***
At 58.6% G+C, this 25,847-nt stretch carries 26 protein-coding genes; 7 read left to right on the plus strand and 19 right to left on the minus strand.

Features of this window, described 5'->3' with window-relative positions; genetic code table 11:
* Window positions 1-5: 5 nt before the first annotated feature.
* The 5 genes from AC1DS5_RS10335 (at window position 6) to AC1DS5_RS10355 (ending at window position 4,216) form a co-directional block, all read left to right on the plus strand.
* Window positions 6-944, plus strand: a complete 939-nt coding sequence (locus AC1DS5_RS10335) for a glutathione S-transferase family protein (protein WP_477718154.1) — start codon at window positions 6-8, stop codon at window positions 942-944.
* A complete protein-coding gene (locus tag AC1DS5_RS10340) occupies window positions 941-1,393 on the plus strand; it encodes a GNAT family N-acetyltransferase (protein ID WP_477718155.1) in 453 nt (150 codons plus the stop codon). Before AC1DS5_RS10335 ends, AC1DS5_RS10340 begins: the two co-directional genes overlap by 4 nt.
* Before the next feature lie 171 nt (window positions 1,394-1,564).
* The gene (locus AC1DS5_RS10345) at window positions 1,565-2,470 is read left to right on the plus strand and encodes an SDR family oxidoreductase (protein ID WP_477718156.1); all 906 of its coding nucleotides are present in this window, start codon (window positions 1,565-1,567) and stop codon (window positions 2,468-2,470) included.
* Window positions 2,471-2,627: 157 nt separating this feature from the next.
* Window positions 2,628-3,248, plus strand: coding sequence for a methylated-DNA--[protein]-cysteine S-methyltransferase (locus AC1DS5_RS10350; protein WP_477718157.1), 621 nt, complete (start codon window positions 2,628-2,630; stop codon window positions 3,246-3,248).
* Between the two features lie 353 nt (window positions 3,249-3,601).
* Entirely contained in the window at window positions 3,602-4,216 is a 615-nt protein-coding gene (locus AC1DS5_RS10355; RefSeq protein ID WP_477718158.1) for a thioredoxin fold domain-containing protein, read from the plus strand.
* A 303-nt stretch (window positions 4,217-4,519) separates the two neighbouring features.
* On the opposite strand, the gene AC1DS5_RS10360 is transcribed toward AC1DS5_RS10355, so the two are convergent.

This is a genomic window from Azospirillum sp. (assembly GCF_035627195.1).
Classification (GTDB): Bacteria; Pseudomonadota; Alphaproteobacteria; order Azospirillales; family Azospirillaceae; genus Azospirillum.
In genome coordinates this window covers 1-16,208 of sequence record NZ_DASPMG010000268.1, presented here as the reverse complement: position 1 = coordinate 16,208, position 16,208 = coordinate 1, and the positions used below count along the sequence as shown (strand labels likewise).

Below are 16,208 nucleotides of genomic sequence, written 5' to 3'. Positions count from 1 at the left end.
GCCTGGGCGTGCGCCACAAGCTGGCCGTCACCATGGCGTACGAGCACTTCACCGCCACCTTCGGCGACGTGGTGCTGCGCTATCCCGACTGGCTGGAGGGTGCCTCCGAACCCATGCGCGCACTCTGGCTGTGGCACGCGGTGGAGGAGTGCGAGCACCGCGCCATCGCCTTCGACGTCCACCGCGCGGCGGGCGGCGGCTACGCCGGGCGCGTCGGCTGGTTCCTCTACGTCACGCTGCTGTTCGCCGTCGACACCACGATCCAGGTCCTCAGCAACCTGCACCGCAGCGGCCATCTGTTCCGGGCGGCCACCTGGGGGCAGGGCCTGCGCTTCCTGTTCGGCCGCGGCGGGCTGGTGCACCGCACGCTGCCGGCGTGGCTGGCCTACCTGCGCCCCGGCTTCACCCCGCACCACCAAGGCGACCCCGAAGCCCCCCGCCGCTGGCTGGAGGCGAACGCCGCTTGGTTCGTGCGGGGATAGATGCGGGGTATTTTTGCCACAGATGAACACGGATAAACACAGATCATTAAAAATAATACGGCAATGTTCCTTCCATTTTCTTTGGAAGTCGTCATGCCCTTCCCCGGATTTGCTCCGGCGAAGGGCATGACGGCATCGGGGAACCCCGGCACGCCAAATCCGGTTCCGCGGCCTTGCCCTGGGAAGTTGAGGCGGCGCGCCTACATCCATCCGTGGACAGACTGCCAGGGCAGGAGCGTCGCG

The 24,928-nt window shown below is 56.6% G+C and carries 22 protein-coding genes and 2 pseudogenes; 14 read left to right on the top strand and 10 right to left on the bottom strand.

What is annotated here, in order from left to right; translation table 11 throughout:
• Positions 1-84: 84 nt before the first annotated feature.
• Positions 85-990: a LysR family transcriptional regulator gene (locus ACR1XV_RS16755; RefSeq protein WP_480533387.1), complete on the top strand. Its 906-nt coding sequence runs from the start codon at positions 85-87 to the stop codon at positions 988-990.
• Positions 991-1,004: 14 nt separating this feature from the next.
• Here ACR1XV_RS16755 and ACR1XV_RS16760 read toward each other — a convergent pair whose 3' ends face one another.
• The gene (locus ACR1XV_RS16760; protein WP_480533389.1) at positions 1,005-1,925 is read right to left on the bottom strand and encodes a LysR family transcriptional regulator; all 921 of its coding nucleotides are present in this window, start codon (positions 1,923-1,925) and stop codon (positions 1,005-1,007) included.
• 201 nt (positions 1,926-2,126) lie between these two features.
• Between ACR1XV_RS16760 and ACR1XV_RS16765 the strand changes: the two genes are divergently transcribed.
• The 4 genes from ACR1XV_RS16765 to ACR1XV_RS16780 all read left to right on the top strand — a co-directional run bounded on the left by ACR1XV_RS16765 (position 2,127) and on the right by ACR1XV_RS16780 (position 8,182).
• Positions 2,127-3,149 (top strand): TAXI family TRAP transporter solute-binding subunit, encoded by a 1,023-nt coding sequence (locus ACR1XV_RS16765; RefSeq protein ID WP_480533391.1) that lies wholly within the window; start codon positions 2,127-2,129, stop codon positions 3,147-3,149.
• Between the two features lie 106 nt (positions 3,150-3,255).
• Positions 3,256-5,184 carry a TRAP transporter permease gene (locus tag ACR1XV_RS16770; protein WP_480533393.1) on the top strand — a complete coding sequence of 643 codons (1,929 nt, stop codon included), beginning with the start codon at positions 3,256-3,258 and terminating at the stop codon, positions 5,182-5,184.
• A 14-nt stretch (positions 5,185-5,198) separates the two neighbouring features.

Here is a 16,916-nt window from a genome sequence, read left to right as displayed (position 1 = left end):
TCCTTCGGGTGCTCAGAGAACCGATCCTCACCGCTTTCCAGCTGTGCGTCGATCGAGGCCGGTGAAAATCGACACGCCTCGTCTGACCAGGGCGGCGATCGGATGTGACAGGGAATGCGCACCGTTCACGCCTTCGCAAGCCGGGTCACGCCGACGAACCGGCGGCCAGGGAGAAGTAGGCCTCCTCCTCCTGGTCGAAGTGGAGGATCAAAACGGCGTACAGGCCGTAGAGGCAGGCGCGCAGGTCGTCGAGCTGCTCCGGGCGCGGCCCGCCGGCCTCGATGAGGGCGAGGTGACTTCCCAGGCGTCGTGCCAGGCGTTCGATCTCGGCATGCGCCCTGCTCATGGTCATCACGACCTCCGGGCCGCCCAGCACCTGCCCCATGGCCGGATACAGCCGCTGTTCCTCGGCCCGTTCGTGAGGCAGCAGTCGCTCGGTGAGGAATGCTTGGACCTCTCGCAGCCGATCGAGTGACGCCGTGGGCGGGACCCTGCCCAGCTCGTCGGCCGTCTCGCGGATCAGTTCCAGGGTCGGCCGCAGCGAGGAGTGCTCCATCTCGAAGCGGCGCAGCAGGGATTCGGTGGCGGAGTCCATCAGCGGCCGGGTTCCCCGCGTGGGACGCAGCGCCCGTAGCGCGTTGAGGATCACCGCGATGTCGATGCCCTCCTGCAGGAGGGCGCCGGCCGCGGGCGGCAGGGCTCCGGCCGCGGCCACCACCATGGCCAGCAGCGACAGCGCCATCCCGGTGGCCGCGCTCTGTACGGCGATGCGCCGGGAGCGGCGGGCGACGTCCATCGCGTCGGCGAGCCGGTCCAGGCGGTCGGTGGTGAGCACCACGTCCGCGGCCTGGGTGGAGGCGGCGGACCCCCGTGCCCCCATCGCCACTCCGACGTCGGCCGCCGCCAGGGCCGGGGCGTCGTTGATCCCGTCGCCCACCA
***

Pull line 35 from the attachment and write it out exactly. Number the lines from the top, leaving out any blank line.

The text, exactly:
TCCTTCGGGTGCTCAGAGAACCGATCCTCACCGCTTTCCAGCTGTGCGTCGATCGAGGCCGGTGAAAATCGACACGCCTCGTCTGACCAGGGCGGCGATCGGATGTGACAGGGAATGCGCACCGTTCACGCCTTCGCAAGCCGGGTCACGCCGACGAACCGGCGGCCAGGGAGAAGTAGGCCTCCTCCTCCTGGTCGAAGTGGAGGATCAAAACGGCGTACAGGCCGTAGAGGCAGGCGCGCAGGTCGTCGAGCTGCTCCGGGCGCGGCCCGCCGGCCTCGATGAGGGCGAGGTGACTTCCCAGGCGTCGTGCCAGGCGTTCGATCTCGGCATGCGCCCTGCTCATGGTCATCACGACCTCCGGGCCGCCCAGCACCTGCCCCATGGCCGGATACAGCCGCTGTTCCTCGGCCCGTTCGTGAGGCAGCAGTCGCTCGGTGAGGAATGCTTGGACCTCTCGCAGCCGATCGAGTGACGCCGTGGGCGGGACCCTGCCCAGCTCGTCGGCCGTCTCGCGGATCAGTTCCAGGGTCGGCCGCAGCGAGGAGTGCTCCATCTCGAAGCGGCGCAGCAGGGATTCGGTGGCGGAGTCCATCAGCGGCCGGGTTCCCCGCGTGGGACGCAGCGCCCGTAGCGCGTTGAGGATCACCGCGATGTCGATGCCCTCCTGCAGGAGGGCGCCGGCCGCGGGCGGCAGGGCTCCGGCCGCGGCCACCACCATGGCCAGCAGCGACAGCGCCATCCCGGTGGCCGCGCTCTGTACGGCGATGCGCCGGGAGCGGCGGGCGACGTCCATCGCGTCGGCGAGCCGGTCCAGGCGGTCGGTGGTGAGCACCACGTCCGCGGCCTGGGTGGAGGCGGCGGACCCCCGTGCCCCCATCGCCACTCCGACGTCGGCCGCCGCCAGGGCCGGGGCGTCGTTGATCCCGTCGCCCACCA